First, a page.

The decision-making process for people who seek asylum in Australia is rigorous. Asylum seekers are required to detail their claims for protection. They are then interviewed by a Departmental officer who will assesses their claims, applying the following definition of a refugee: a person who "owing to a well-founded fear of being persecuted for reasons of race, religion, nationality, membership of a particular social group, or political opinion, is outside the country of his nationality, and is unable to or, owing to such fear, is unwilling to avail himself of the protection of that country…".
During the interview the asylum seeker is asked questions about what has happened to them in the past, and why they believe that it is not safe for them to return to their home country.
If the Departmental officer decides that the asylum seeker satisfies the definition of a refugee, the officer may advise the Minister to allow the asylum seeker to apply for a protection visa in Australia.
It is then up to the Minister to decide whether it is in the public interest to allow the asylum seeker to apply for a protection visa.
If the Departmental officer decides that the asylum seeker is not a refugee, the asylum seeker may apply for an independent review of his or her case. If the reviewer finds that the asylum seeker is a refugee, the same process is followed as where the Departmental officer decides that the asylum seeker is a refugee.
However if the reviewer agrees with the Departmental officer’s assessment, the asylum seeker will usually be required to return to their country of origin.
In April this year the decision-making process for Afghan asylum seekers was suspended by the Australian government. As the then Minister for Immigration, Senator Chris Evans said when announcing the suspension: “The decision has been made in the light of the changing circumstances in ... Afghanistan. Evolving country information from ... Afghanistan is likely to have a significant effect on the outcome of assessments as to whether asylum–seekers have a well-founded fear of persecution within the meaning of the Refugees Convention.”
On 30 September 2010, the (new) Minister for Immigration and Citizenship, Chris Bowen MP, announced the government was lifting the suspension of processing of asylum claims from Afghan asylum seekers. According to a report published in The Australian newspaper:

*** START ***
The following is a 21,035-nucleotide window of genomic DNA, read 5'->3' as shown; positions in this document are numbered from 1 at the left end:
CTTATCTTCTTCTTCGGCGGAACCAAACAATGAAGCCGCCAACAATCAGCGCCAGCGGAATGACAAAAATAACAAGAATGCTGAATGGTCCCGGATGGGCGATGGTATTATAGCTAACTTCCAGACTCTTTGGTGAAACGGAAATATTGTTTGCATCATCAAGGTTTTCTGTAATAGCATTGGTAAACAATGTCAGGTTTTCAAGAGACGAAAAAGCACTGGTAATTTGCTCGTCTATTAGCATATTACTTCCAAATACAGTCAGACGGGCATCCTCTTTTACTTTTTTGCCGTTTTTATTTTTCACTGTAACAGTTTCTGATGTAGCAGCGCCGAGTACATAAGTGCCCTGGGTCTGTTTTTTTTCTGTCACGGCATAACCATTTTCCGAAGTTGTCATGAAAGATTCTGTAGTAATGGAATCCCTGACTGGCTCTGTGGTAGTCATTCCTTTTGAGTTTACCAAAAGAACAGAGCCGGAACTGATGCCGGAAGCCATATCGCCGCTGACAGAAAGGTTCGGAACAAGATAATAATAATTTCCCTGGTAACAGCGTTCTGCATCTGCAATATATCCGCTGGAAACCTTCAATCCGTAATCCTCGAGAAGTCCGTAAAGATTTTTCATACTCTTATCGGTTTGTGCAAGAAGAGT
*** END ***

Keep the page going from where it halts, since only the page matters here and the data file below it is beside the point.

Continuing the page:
1. the Department has published a draft guidance note in relation to the situation in Afghanistan;
2. when preparing the guidance note, the Department looked at information from a number of sources in relation to Afghanistan, including the UNHCR, US State Department and DFAT;
3. in relation to ethnic Hazaras asylum seekers, who make up the overwhelming majority of Afghan asylum seekers, the guidance note raises doubts about whether simply being an ethnic Hazara or Shi’a Muslim means that the person will face a real chance of being persecuted in Afghanistan;
4. the report does acknowledges that where people, including ethnic Hazaras, have come to the particular attention of certain groups, such as the Taliban, or are particularly likely to come to the attention of those groups in the future, it may still be the case that those people should be recognised as refugees.
In a recent speech to the Australian Parliament, the Minister for Immigration stated: “...as a result of the more exhaustive country information there has been a decrease in the number of primary acceptances of claims from Afghans who are not subject to the processing pause. Even taking into consideration the possibility of some of these being overturned at review, the percentage of successful refugee claims is likely to be lower than in the past.”
However, Departmental officers are still required to examine all of the relevant available information relating to each individual application, and to arrive at their own conclusions about whether the applicant is a refugee.